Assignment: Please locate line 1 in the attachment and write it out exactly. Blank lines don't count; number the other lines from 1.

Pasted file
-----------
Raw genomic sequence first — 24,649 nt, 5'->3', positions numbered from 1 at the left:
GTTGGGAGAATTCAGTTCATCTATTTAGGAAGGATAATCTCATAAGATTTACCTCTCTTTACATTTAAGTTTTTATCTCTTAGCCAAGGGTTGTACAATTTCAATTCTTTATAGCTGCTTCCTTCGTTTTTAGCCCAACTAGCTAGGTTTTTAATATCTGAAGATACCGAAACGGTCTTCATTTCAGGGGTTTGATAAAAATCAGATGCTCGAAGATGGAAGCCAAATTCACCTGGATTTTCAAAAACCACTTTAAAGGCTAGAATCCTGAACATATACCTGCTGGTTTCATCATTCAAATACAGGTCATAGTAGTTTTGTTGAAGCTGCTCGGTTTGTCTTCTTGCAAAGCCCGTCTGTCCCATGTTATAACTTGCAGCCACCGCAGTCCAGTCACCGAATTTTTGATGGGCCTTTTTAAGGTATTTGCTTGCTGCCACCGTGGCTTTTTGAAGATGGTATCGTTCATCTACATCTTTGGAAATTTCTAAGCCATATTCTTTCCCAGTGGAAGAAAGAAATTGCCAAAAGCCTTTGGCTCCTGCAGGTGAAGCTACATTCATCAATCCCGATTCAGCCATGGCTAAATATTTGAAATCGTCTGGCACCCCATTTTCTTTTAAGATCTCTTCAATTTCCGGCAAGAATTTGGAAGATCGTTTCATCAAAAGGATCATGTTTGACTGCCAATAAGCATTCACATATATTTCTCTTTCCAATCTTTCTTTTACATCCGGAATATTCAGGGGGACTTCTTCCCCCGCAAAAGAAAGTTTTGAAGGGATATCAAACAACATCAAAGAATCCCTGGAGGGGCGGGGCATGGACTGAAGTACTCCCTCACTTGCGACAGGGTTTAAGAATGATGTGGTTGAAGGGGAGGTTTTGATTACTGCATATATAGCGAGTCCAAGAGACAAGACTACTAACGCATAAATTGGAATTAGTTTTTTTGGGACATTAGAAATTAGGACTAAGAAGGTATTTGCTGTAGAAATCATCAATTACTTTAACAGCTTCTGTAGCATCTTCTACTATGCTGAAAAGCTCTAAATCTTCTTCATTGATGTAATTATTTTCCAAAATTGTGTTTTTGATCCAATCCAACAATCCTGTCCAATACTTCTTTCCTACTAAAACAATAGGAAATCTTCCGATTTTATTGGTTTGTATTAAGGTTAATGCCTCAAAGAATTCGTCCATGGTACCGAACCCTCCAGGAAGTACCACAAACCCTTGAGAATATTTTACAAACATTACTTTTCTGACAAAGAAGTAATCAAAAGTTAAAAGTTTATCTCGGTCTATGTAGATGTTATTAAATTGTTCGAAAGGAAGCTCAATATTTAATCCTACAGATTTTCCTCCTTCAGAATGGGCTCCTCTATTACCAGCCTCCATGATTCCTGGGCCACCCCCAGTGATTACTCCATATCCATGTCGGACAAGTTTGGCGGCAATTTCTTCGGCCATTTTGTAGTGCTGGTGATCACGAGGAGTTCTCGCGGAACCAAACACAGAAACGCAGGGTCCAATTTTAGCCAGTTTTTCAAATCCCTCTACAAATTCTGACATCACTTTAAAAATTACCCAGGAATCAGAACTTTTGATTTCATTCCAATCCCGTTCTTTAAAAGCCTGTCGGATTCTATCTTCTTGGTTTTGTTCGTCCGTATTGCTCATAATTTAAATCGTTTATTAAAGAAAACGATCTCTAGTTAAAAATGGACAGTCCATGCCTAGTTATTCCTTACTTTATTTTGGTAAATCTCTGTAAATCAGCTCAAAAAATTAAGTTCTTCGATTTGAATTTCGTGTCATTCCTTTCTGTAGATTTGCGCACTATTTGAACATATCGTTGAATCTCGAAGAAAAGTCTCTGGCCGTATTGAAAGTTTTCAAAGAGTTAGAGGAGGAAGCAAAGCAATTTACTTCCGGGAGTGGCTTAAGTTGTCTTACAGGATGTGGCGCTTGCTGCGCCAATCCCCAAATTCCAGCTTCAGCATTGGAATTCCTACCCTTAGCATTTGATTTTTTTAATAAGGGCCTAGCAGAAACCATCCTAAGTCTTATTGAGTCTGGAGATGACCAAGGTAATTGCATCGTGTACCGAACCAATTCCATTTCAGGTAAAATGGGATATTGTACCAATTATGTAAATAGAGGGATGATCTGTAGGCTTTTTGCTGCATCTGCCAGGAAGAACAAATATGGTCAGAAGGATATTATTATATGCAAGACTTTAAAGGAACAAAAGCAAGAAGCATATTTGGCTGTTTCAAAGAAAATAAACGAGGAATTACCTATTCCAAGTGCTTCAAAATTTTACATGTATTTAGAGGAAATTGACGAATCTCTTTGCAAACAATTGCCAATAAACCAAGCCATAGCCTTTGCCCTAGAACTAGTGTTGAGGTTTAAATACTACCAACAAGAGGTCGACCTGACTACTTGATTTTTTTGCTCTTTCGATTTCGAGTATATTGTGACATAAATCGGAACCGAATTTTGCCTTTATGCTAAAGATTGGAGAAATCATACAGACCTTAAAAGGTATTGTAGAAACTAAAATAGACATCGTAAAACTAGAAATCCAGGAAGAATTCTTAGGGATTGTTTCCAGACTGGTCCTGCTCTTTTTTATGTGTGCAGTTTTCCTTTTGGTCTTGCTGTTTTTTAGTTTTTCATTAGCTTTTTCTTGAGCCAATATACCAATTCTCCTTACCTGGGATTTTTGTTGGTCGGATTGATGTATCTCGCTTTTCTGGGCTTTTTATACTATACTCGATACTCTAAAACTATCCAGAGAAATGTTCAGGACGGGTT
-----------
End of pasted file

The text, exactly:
Raw genomic sequence first — 24,649 nt, 5'->3', positions numbered from 1 at the left: